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Reengineering the Market for Criminal Legal Aid

Reengineering the Market for Criminal Legal Aid

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Published by Alex Marsh
The Ministry of Justice proposes to overhaul the way in which the criminal legal aid system is structured. This paper reflects on the economics of the issue. It forms the substantive part of my response to the MoJ's formal consultation.
The Ministry of Justice proposes to overhaul the way in which the criminal legal aid system is structured. This paper reflects on the economics of the issue. It forms the substantive part of my response to the MoJ's formal consultation.

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Published by: Alex Marsh on Jun 04, 2013
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June 2013
Reengineering the marketfor criminal legal aid
Alex MarshSchool for Policy StudiesUniversity of Bristol
Reengineering the market for criminal legal aid1. Introduction
1.1 The Coalition
Government’s broad agenda is
underpinned by the goal of fiscalconsolidation. The Ministry of Justice is expected to contribute to this overarchingobjective through a review of its activities in order to ensure service delivery isefficient. The consultation paper
Transforming Legal Aid: Delivering a more credible andefficient system
(henceforth “TLA”)
outlines a major overhaul of the criminal legal aidsystem, among other changes. The associated Impact Assessment indicates that thepackage of changes is forecast to save the Ministry of Justice £120m per annum.1.2 The proposed changes to the legal aid system inevitably raise significant questionsregarding access to justice. The consultation on the proposals is closing just as theUN Special Rapporteur on the independence of judges and lawyers drew the strongconclusion that:
is of paramount importance that legal aid schemes be autonomous,independent, effective, sustainable and easily available in order to ensure thatthey serve the interests of those who need financial support to have access to justice on an equal basis with
 However, I will leave it to those better qualified in such matters to comment on theseaspects of the proposals. I want to respond to the way in which the proposals seek toreshape the legal aid market
2. The nature of reform
2.1 In some respects the proposals in TLA are an extension of themes pursued by LordCarter in his review of Legal Aid Procurement.
Yet, the two sets of proposals differin important details: for example, the role that
the citizens’
choice of supplier plays inthe system. And these detailed differences fundamentally shape the way in whichthe legal aid market will work.2.2 The TLA proposals are unusual. For the last thirty years public service reform acrossmany policy sectors in many countries has tended to focus
in rhetoric if not reality -upon disaggregating provision, increasing competition through the creation ofalternative providers, and empowering consumer choice as a key mechanism fordriving quality. And in areas such as social care there has been something of a moveaway from provision based on block contracts towards the use of spot purchasing.On all points the TLA proposals work in the opposite direction: increasing the scale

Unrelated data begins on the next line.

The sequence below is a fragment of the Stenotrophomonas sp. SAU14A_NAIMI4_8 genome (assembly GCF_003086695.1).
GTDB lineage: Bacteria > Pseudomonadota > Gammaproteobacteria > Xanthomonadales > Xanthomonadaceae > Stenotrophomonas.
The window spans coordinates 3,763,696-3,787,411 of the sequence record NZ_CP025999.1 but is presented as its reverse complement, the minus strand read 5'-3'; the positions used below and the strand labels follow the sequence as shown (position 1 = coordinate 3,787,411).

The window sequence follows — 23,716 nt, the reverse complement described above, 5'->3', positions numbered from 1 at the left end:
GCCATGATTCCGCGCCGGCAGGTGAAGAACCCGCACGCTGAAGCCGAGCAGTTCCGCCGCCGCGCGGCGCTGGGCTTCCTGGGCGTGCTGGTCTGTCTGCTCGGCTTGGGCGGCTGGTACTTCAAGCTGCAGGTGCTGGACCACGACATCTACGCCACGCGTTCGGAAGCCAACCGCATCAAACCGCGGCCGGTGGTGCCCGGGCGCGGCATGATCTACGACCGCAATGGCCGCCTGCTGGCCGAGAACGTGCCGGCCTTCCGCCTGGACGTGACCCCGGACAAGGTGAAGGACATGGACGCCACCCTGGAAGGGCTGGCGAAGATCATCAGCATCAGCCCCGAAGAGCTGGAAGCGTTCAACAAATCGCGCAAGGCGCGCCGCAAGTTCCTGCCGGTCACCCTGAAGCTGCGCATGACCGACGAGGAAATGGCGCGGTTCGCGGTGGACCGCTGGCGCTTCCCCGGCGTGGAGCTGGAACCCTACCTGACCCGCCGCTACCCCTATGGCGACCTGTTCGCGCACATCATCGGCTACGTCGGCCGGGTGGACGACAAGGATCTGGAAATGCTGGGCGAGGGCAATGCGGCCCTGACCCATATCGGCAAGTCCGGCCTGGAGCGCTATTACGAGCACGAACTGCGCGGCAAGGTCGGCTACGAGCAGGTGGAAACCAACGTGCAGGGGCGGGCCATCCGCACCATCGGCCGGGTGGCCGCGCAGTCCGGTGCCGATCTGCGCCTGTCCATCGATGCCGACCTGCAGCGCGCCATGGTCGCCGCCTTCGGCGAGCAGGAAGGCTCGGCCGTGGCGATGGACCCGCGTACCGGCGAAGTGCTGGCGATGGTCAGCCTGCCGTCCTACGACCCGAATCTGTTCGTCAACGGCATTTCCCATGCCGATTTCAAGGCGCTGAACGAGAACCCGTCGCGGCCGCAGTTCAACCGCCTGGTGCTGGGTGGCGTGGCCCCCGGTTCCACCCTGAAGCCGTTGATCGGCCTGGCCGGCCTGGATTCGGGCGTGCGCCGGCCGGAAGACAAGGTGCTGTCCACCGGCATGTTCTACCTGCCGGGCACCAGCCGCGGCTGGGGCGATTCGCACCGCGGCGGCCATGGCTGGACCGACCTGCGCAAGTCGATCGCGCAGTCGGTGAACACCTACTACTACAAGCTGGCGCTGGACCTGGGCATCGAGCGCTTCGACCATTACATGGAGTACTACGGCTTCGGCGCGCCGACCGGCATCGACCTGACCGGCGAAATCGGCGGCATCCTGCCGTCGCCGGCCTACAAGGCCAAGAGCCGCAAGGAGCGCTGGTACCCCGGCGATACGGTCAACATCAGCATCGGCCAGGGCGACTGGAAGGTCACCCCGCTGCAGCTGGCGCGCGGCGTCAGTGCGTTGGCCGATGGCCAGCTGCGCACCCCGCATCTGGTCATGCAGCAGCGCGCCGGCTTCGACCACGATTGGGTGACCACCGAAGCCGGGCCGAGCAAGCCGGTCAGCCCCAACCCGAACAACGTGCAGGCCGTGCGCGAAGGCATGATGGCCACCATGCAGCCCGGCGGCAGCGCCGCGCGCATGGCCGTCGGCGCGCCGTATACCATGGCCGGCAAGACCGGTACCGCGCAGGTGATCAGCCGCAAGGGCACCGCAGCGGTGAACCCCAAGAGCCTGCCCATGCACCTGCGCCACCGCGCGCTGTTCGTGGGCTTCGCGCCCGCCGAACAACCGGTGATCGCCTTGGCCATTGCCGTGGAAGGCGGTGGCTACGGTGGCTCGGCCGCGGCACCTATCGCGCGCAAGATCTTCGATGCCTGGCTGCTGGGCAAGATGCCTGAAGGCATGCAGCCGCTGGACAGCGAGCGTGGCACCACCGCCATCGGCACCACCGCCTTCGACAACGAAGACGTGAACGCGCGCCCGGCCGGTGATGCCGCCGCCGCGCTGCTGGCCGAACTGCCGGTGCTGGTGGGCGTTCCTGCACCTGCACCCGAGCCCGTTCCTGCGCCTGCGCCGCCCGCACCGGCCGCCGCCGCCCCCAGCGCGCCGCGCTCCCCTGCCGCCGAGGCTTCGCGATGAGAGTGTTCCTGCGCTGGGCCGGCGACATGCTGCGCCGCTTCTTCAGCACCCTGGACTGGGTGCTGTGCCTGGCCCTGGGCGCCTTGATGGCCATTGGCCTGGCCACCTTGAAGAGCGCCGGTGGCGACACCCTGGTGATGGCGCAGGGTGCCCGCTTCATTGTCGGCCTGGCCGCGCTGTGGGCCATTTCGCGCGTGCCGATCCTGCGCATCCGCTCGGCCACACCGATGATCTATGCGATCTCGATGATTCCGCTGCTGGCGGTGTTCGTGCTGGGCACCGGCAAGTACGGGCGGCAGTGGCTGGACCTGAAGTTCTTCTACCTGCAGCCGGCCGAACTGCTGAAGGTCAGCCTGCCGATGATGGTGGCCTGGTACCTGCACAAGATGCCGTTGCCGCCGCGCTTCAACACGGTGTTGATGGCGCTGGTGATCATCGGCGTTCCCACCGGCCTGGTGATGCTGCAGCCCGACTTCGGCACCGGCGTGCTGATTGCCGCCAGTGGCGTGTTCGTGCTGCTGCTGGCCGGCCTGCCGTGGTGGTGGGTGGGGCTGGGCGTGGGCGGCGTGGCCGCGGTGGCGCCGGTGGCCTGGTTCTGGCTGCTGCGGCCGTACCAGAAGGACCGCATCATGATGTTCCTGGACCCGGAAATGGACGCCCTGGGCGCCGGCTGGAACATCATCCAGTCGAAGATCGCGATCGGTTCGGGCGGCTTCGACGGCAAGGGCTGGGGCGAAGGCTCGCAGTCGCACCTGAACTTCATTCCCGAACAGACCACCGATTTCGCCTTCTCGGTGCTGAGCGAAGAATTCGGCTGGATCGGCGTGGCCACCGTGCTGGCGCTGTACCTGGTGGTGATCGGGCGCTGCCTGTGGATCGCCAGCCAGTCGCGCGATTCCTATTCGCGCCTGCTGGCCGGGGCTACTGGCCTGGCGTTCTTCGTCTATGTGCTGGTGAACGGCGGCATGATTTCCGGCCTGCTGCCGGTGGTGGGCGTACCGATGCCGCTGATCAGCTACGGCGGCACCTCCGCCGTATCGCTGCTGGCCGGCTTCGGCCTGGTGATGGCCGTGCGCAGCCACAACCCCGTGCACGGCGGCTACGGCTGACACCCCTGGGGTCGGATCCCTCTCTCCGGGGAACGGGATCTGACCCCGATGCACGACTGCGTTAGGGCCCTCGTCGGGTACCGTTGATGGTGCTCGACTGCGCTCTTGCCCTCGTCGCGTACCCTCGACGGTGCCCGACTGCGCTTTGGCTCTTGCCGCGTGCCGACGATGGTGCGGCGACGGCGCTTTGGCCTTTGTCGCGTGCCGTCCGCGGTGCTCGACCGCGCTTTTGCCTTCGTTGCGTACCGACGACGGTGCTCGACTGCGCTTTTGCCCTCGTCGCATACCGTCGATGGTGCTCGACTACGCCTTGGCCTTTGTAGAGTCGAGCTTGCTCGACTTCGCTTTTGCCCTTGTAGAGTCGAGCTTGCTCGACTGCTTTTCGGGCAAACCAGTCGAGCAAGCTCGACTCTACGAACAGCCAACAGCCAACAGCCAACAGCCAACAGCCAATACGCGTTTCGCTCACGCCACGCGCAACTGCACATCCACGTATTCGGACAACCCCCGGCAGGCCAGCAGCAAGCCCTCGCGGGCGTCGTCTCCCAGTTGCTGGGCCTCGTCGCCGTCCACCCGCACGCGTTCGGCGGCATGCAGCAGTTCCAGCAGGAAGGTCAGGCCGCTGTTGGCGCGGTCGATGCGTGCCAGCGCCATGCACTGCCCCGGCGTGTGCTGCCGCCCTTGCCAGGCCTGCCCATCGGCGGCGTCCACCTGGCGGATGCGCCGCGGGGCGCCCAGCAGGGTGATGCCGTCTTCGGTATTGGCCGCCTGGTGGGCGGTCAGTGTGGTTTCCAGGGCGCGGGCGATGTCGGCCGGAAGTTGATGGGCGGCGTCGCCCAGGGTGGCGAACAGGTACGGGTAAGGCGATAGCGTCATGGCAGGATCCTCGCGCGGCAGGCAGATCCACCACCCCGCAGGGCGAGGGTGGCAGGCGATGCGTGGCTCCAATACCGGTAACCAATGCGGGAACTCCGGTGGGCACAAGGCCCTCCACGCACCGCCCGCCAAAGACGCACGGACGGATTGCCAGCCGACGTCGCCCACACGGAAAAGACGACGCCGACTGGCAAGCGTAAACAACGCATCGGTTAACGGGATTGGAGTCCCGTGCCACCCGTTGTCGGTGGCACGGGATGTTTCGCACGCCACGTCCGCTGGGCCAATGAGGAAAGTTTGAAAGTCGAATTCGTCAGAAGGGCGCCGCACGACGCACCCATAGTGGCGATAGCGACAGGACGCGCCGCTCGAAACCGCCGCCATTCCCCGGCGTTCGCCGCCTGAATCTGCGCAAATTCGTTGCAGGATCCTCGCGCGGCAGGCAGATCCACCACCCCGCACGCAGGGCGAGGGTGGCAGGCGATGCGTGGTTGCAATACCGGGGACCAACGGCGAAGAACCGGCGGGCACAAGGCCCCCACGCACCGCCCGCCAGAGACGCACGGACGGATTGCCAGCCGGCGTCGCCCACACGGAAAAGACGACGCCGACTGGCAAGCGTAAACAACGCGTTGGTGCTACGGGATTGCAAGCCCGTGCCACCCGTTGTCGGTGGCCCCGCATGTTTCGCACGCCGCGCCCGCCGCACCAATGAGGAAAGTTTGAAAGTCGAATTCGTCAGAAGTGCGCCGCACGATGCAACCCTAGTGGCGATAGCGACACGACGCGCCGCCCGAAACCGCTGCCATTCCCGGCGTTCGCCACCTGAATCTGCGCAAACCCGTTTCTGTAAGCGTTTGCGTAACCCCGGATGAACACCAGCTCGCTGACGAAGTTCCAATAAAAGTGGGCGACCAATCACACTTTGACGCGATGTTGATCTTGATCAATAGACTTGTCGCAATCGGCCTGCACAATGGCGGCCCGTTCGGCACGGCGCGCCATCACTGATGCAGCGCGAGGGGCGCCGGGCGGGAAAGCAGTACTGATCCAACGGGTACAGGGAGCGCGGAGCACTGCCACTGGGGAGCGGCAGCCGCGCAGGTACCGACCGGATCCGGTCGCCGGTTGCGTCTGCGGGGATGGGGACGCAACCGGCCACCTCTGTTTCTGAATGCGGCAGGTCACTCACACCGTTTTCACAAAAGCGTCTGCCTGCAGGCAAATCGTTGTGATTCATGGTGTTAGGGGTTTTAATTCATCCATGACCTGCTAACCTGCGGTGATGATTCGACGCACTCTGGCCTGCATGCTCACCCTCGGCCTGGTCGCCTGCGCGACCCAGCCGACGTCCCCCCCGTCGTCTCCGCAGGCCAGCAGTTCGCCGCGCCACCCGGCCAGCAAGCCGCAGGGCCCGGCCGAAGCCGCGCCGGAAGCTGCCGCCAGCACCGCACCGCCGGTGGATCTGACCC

2of providers, reducing the number of alternative suppliers, moving to larger blockcontracts, and removing consumer choice.2.3 The case for reengineering the market in the manner proposed rests on the premisethat there are unexploited economies of scale and scope in the provision of legalservices. Yet, this foundational matter goes unexplored. The existence of sucheconomies is asserted as a matter of belief, rather than documented. Such economiesare, indeed, by no means self-evident. The argument relies on the implicit claim thatthere are significant impediments in the existing legal aid system to prevent sucheconomies of scale and scope manifesting themselves organically.2.4 In fact, TLA suggests that a viable model of service provision under the new marketstructure could be the use of local agents (para 4.74). If this were a sustainable modelof service delivery then
 prima facie
this would raise questions about the existence ofsignificant scale economies. The magnitude of the economies to be achieved simply by access to shared back office services needs to be treated sceptically.
3. Assessing cost
3.1 Any sensible appraisal of the costs and cost savings from reform cannot beconducted at the level of a single budget heading. It is important to assess the reformholistically. In this case, it is important not only to take account of the reductions inheadline costs associated with legal-aid funded service delivery but also to recognisethe countervailing costs associated with regulating quality. And it is important torecognise the knock
on costs to the courts associated with, for example, thoseunable to access appropriate legal aid-funded assistance seeking to take on the role ofinexpert litigant in person. Any claim to savings based on only one part of thepicture has no credibility.3.2 The MoJ acknowledge the need for holistic cost assessment when it is argued in theImpact Assessment that the package of reforms delivers overall savings of £120m perannum, but the Department do not offer details of savings from the variouscomponents of the reforms. It is stated that this total savings figure includesprojected savings resulting from the reduction in administration costs as a result of areduction in the number of providers. I was unable to identify whether this figurealso included additional costs incurred under the other relevant headings. Thedocumentation therefore appears to offer no defence against the criticism that thereforms will lead to additional costs elsewhere in the system that will neutralise anysavings to the legal aid bill itself.

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